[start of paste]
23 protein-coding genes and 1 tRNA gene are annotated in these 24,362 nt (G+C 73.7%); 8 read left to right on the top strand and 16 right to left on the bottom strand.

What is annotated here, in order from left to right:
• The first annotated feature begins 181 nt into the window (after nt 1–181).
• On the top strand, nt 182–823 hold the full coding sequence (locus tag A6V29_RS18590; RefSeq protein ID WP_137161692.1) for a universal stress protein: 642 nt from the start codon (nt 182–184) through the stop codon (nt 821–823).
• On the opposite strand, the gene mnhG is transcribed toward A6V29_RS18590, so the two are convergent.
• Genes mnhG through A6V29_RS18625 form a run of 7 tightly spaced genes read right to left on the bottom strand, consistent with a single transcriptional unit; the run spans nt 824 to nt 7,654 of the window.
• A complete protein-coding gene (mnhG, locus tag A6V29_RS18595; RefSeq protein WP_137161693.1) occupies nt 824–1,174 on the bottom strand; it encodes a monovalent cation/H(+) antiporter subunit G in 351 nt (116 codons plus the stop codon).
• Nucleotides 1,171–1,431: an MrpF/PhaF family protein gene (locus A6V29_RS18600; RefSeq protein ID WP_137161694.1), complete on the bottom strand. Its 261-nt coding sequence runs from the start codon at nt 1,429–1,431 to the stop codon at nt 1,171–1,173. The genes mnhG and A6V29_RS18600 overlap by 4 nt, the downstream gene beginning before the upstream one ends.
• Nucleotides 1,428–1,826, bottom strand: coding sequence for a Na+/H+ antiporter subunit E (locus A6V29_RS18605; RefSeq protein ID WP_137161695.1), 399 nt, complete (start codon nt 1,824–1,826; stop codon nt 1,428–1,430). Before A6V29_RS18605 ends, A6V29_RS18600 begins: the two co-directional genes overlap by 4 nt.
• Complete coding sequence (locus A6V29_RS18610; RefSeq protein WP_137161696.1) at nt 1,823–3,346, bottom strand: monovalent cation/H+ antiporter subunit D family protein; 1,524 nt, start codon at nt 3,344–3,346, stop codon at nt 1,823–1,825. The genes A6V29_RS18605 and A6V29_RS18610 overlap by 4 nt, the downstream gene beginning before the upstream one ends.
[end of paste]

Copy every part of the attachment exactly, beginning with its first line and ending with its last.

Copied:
23 protein-coding genes and 1 tRNA gene are annotated in these 24,362 nt (G+C 73.7%); 8 read left to right on the top strand and 16 right to left on the bottom strand.

What is annotated here, in order from left to right:
• The first annotated feature begins 181 nt into the window (after nt 1–181).
• On the top strand, nt 182–823 hold the full coding sequence (locus tag A6V29_RS18590; RefSeq protein ID WP_137161692.1) for a universal stress protein: 642 nt from the start codon (nt 182–184) through the stop codon (nt 821–823).
• On the opposite strand, the gene mnhG is transcribed toward A6V29_RS18590, so the two are convergent.
• Genes mnhG through A6V29_RS18625 form a run of 7 tightly spaced genes read right to left on the bottom strand, consistent with a single transcriptional unit; the run spans nt 824 to nt 7,654 of the window.
• A complete protein-coding gene (mnhG, locus tag A6V29_RS18595; RefSeq protein WP_137161693.1) occupies nt 824–1,174 on the bottom strand; it encodes a monovalent cation/H(+) antiporter subunit G in 351 nt (116 codons plus the stop codon).
• Nucleotides 1,171–1,431: an MrpF/PhaF family protein gene (locus A6V29_RS18600; RefSeq protein ID WP_137161694.1), complete on the bottom strand. Its 261-nt coding sequence runs from the start codon at nt 1,429–1,431 to the stop codon at nt 1,171–1,173. The genes mnhG and A6V29_RS18600 overlap by 4 nt, the downstream gene beginning before the upstream one ends.
• Nucleotides 1,428–1,826, bottom strand: coding sequence for a Na+/H+ antiporter subunit E (locus A6V29_RS18605; RefSeq protein ID WP_137161695.1), 399 nt, complete (start codon nt 1,824–1,826; stop codon nt 1,428–1,430). Before A6V29_RS18605 ends, A6V29_RS18600 begins: the two co-directional genes overlap by 4 nt.
• Complete coding sequence (locus A6V29_RS18610; RefSeq protein WP_137161696.1) at nt 1,823–3,346, bottom strand: monovalent cation/H+ antiporter subunit D family protein; 1,524 nt, start codon at nt 3,344–3,346, stop codon at nt 1,823–1,825. The genes A6V29_RS18605 and A6V29_RS18610 overlap by 4 nt, the downstream gene beginning before the upstream one ends.